After a two-day trek through the wilds of the south (with a stop at a questionable Waffle House), Ryan and I arrived in St Petersburg, Florida.
We had driven there with a backseat of scuba diving equipment, but once we arrived, Ryan came across a slightly different option: swimming with manatees. We decided that we can scuba in many other places (even Pennsylvania lakes), so we left the BCs behind, grabbed our snorkels and headed to King’s Bay.
Every day, Bird’s Underwater Diving Center takes three trips to find manatees in Crystal River. The first is at 6am, when the manatees have just woken up and are far more animated. Unfortunately, we had a 90-minute drive to get there so we joined the 11am boats instead.
Over three hours, our captain dropped us off in different corners of King’s Bay to bob alongside the sleepy sea creatures. At one point, we swam into a spring, where there was a small herd – including a baby manatee.
I learned that manatees are basically big gentle blobs of blubber. Sometimes they swam directly at us – happily continuing once they got there – but for the most part, they floated just beneath the surface of the water, coming up every few minutes for a breath of air. They didn’t seem fussed by our being there, and even allowed us to pet their rough skin.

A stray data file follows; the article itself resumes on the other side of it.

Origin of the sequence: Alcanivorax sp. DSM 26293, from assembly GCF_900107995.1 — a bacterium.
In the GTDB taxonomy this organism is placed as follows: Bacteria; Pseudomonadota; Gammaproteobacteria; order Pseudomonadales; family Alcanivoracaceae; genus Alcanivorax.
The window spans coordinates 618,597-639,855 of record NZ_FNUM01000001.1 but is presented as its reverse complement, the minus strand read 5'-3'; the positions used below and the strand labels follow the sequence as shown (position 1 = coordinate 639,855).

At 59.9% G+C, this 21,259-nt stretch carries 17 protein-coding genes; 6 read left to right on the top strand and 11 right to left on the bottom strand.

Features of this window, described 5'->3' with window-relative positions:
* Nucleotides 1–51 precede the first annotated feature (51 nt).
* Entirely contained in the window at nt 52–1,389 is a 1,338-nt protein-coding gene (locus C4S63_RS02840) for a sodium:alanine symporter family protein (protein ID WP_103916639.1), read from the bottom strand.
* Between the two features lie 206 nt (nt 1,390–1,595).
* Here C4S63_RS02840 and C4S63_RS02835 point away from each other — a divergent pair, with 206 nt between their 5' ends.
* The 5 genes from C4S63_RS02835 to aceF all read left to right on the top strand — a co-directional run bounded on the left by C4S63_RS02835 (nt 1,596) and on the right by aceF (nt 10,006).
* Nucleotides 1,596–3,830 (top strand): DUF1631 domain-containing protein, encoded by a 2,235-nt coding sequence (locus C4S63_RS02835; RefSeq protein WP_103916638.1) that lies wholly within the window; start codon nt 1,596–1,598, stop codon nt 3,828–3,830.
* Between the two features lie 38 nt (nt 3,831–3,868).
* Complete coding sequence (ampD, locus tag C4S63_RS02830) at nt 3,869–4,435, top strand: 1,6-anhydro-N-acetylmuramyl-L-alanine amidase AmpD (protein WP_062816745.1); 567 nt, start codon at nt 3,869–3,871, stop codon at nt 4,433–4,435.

It was also a beautiful day – one of my favorite parts of the trip was being out on the water in the sunshine. Sorry New York, but I think I might prefer January in Florida.
Winter is the best time of year to visit the manatees – as they all huddle along the coastline for warmth – but companies do hold tours through the summer too. And although we had no problem seeing any on the late-morning visit, it would’ve been fun to play with the babies after they woke up, so I’d suggest going on a 6am – if you can face it.
All in all, a great day trip – and far better than anything I’d find lurking in the rivers either side of Manhattan.
Who, what, where, when: We used Bird’s Underwater Diver Center at Crystal River, Florida and found them to be professional, helpful and informative. They have daily tours at 6am, 11am and 2pm. Each tour lasts for around three hours and includes an educational video. It costs $55 per person, which covers all equipment and snacks on the boat.
Manatee image from Florida’s U.S. Fish and Wildlife